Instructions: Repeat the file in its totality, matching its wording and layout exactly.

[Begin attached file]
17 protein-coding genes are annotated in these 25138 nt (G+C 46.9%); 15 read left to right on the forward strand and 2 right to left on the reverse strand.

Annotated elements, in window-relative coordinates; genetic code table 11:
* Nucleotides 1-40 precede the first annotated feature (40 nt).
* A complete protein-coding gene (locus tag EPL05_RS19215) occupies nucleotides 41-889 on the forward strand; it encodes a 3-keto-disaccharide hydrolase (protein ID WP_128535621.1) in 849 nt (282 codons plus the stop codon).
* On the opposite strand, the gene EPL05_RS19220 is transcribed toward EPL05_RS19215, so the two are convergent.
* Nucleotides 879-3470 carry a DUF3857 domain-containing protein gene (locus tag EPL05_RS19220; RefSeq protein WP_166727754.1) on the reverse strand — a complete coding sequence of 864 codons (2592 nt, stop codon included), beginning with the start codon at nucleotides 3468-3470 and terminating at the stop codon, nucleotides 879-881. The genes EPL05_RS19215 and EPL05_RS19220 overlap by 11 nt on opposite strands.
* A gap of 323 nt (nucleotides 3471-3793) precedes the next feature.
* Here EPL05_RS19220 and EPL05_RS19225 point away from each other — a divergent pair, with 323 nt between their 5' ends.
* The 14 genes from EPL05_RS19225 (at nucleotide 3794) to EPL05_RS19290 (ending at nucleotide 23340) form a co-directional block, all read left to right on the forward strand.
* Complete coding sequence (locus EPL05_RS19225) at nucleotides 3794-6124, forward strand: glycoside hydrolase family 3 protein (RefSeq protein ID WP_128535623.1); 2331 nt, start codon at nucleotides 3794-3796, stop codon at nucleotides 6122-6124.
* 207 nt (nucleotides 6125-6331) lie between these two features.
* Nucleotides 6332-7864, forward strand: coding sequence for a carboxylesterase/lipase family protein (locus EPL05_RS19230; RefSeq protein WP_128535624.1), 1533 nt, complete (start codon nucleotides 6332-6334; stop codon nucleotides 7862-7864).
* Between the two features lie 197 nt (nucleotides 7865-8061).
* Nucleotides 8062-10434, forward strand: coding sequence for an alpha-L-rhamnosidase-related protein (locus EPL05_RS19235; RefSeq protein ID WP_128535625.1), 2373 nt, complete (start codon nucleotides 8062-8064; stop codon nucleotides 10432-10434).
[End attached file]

17 protein-coding genes are annotated in these 25138 nt (G+C 46.9%); 15 read left to right on the forward strand and 2 right to left on the reverse strand.

Annotated elements, in window-relative coordinates; genetic code table 11:
* Nucleotides 1-40 precede the first annotated feature (40 nt).
* A complete protein-coding gene (locus tag EPL05_RS19215) occupies nucleotides 41-889 on the forward strand; it encodes a 3-keto-disaccharide hydrolase (protein ID WP_128535621.1) in 849 nt (282 codons plus the stop codon).
* On the opposite strand, the gene EPL05_RS19220 is transcribed toward EPL05_RS19215, so the two are convergent.
* Nucleotides 879-3470 carry a DUF3857 domain-containing protein gene (locus tag EPL05_RS19220; RefSeq protein WP_166727754.1) on the reverse strand — a complete coding sequence of 864 codons (2592 nt, stop codon included), beginning with the start codon at nucleotides 3468-3470 and terminating at the stop codon, nucleotides 879-881. The genes EPL05_RS19215 and EPL05_RS19220 overlap by 11 nt on opposite strands.
* A gap of 323 nt (nucleotides 3471-3793) precedes the next feature.
* Here EPL05_RS19220 and EPL05_RS19225 point away from each other — a divergent pair, with 323 nt between their 5' ends.
* The 14 genes from EPL05_RS19225 (at nucleotide 3794) to EPL05_RS19290 (ending at nucleotide 23340) form a co-directional block, all read left to right on the forward strand.
* Complete coding sequence (locus EPL05_RS19225) at nucleotides 3794-6124, forward strand: glycoside hydrolase family 3 protein (RefSeq protein ID WP_128535623.1); 2331 nt, start codon at nucleotides 3794-3796, stop codon at nucleotides 6122-6124.
* 207 nt (nucleotides 6125-6331) lie between these two features.
* Nucleotides 6332-7864, forward strand: coding sequence for a carboxylesterase/lipase family protein (locus EPL05_RS19230; RefSeq protein WP_128535624.1), 1533 nt, complete (start codon nucleotides 6332-6334; stop codon nucleotides 7862-7864).
* Between the two features lie 197 nt (nucleotides 7865-8061).
* Nucleotides 8062-10434, forward strand: coding sequence for an alpha-L-rhamnosidase-related protein (locus EPL05_RS19235; RefSeq protein ID WP_128535625.1), 2373 nt, complete (start codon nucleotides 8062-8064; stop codon nucleotides 10432-10434).